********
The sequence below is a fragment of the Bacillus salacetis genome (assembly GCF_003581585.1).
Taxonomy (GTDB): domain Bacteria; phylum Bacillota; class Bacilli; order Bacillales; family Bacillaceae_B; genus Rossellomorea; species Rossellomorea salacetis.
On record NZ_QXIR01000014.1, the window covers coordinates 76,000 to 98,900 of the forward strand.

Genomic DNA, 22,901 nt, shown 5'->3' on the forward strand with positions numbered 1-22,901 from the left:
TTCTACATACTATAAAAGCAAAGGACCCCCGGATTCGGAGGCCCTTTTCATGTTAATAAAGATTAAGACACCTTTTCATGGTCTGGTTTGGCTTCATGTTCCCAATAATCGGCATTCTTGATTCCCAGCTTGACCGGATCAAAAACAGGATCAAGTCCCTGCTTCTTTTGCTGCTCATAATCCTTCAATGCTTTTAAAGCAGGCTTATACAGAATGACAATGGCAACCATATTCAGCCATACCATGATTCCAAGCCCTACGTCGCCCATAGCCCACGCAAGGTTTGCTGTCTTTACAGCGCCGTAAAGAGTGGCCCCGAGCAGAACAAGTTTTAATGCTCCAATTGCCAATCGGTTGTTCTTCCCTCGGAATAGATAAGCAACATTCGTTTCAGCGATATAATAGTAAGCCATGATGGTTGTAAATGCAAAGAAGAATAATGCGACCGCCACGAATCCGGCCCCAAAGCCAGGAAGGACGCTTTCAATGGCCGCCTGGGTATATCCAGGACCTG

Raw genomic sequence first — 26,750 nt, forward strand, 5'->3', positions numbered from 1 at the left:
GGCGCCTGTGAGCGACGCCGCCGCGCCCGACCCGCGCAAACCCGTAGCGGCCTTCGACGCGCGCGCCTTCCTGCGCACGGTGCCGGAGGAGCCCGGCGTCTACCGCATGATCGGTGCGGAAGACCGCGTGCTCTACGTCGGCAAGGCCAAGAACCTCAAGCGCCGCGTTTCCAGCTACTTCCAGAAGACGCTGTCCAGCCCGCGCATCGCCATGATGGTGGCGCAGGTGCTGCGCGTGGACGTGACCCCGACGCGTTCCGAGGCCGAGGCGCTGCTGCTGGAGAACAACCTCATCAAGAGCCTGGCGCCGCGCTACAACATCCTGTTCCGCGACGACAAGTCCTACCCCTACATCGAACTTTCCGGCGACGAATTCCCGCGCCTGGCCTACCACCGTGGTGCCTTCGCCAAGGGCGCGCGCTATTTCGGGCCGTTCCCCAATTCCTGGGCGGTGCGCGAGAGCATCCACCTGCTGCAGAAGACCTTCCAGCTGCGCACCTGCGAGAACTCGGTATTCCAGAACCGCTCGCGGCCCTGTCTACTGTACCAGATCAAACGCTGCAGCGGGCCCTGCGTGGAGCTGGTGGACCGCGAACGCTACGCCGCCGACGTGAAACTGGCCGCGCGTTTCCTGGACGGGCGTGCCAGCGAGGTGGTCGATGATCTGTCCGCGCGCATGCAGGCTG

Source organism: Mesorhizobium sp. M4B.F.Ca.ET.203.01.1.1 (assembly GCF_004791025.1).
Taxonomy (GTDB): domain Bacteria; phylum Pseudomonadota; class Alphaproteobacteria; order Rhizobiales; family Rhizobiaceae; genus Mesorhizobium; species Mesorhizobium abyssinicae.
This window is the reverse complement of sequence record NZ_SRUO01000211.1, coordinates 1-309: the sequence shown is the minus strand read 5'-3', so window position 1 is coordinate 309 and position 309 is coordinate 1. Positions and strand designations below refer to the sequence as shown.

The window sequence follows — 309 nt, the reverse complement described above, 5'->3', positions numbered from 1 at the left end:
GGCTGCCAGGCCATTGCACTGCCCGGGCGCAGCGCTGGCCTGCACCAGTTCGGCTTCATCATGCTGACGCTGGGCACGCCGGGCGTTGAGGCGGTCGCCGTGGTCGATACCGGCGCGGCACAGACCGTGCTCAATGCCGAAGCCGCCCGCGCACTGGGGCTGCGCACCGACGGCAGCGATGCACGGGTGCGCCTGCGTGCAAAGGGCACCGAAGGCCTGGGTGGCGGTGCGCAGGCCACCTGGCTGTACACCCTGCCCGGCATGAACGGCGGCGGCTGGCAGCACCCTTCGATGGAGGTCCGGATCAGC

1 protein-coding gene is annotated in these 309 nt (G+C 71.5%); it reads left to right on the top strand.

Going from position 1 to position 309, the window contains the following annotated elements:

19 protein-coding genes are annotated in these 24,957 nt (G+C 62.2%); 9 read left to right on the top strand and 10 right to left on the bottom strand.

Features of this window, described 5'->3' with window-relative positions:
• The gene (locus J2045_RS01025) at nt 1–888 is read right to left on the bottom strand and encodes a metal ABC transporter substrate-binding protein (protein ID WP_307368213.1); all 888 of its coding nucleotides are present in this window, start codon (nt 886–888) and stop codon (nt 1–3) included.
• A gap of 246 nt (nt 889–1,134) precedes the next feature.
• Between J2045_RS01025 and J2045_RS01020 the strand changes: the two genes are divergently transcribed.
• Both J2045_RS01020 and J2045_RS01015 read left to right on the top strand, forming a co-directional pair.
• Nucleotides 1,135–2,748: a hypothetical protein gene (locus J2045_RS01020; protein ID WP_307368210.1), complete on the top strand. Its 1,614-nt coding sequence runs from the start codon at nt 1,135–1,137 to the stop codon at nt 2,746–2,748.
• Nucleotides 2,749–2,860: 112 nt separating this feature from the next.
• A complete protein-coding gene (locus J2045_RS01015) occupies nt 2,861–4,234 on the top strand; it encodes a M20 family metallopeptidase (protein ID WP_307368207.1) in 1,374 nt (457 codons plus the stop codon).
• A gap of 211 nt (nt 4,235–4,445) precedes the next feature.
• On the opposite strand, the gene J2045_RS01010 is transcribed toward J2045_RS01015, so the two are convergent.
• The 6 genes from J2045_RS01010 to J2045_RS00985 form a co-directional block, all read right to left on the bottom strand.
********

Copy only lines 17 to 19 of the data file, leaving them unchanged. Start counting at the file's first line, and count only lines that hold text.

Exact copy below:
• The gene (locus J2045_RS01025) at nt 1–888 is read right to left on the bottom strand and encodes a metal ABC transporter substrate-binding protein (protein ID WP_307368213.1); all 888 of its coding nucleotides are present in this window, start codon (nt 886–888) and stop codon (nt 1–3) included.
• A gap of 246 nt (nt 889–1,134) precedes the next feature.
• Between J2045_RS01025 and J2045_RS01020 the strand changes: the two genes are divergently transcribed.